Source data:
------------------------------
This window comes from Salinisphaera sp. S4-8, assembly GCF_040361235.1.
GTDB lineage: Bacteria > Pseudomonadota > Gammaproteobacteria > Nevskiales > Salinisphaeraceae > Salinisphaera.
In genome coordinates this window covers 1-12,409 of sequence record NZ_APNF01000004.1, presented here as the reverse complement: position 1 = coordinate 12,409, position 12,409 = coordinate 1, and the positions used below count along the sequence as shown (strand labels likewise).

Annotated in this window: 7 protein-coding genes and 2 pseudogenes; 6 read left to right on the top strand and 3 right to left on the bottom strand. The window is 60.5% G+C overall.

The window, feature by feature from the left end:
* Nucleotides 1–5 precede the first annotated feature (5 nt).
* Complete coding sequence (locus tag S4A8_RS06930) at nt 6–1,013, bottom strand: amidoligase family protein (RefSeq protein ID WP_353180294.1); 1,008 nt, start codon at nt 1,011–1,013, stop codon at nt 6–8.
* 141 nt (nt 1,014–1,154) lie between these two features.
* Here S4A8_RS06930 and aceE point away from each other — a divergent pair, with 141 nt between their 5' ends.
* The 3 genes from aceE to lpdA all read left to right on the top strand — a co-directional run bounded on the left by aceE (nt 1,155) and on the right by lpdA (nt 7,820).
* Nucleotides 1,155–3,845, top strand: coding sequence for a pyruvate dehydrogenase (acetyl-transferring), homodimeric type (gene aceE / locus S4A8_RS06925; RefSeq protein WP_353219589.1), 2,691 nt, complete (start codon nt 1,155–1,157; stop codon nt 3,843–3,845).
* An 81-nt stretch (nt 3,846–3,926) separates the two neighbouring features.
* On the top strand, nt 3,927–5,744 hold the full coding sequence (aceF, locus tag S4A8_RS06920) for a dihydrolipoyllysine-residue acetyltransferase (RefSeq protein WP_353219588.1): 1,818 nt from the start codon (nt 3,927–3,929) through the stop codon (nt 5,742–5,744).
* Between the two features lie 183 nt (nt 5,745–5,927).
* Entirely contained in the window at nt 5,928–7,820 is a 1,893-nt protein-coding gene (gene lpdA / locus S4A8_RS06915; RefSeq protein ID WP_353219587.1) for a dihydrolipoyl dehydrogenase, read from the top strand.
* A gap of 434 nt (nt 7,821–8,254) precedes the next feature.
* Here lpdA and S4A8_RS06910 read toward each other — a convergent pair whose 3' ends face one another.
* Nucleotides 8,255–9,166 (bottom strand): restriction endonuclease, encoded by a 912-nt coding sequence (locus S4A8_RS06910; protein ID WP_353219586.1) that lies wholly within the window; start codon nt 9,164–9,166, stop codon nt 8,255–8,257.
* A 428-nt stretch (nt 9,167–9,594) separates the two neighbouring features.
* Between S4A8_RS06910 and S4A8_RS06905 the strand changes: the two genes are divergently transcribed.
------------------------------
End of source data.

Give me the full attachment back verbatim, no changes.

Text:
This window comes from Salinisphaera sp. S4-8, assembly GCF_040361235.1.
GTDB lineage: Bacteria > Pseudomonadota > Gammaproteobacteria > Nevskiales > Salinisphaeraceae > Salinisphaera.
In genome coordinates this window covers 1-12,409 of sequence record NZ_APNF01000004.1, presented here as the reverse complement: position 1 = coordinate 12,409, position 12,409 = coordinate 1, and the positions used below count along the sequence as shown (strand labels likewise).

Annotated in this window: 7 protein-coding genes and 2 pseudogenes; 6 read left to right on the top strand and 3 right to left on the bottom strand. The window is 60.5% G+C overall.

The window, feature by feature from the left end:
* Nucleotides 1–5 precede the first annotated feature (5 nt).
* Complete coding sequence (locus tag S4A8_RS06930) at nt 6–1,013, bottom strand: amidoligase family protein (RefSeq protein ID WP_353180294.1); 1,008 nt, start codon at nt 1,011–1,013, stop codon at nt 6–8.
* 141 nt (nt 1,014–1,154) lie between these two features.
* Here S4A8_RS06930 and aceE point away from each other — a divergent pair, with 141 nt between their 5' ends.
* The 3 genes from aceE to lpdA all read left to right on the top strand — a co-directional run bounded on the left by aceE (nt 1,155) and on the right by lpdA (nt 7,820).
* Nucleotides 1,155–3,845, top strand: coding sequence for a pyruvate dehydrogenase (acetyl-transferring), homodimeric type (gene aceE / locus S4A8_RS06925; RefSeq protein WP_353219589.1), 2,691 nt, complete (start codon nt 1,155–1,157; stop codon nt 3,843–3,845).
* An 81-nt stretch (nt 3,846–3,926) separates the two neighbouring features.
* On the top strand, nt 3,927–5,744 hold the full coding sequence (aceF, locus tag S4A8_RS06920) for a dihydrolipoyllysine-residue acetyltransferase (RefSeq protein WP_353219588.1): 1,818 nt from the start codon (nt 3,927–3,929) through the stop codon (nt 5,742–5,744).
* Between the two features lie 183 nt (nt 5,745–5,927).
* Entirely contained in the window at nt 5,928–7,820 is a 1,893-nt protein-coding gene (gene lpdA / locus S4A8_RS06915; RefSeq protein ID WP_353219587.1) for a dihydrolipoyl dehydrogenase, read from the top strand.
* A gap of 434 nt (nt 7,821–8,254) precedes the next feature.
* Here lpdA and S4A8_RS06910 read toward each other — a convergent pair whose 3' ends face one another.
* Nucleotides 8,255–9,166 (bottom strand): restriction endonuclease, encoded by a 912-nt coding sequence (locus S4A8_RS06910; protein ID WP_353219586.1) that lies wholly within the window; start codon nt 9,164–9,166, stop codon nt 8,255–8,257.
* A 428-nt stretch (nt 9,167–9,594) separates the two neighbouring features.
* Between S4A8_RS06910 and S4A8_RS06905 the strand changes: the two genes are divergently transcribed.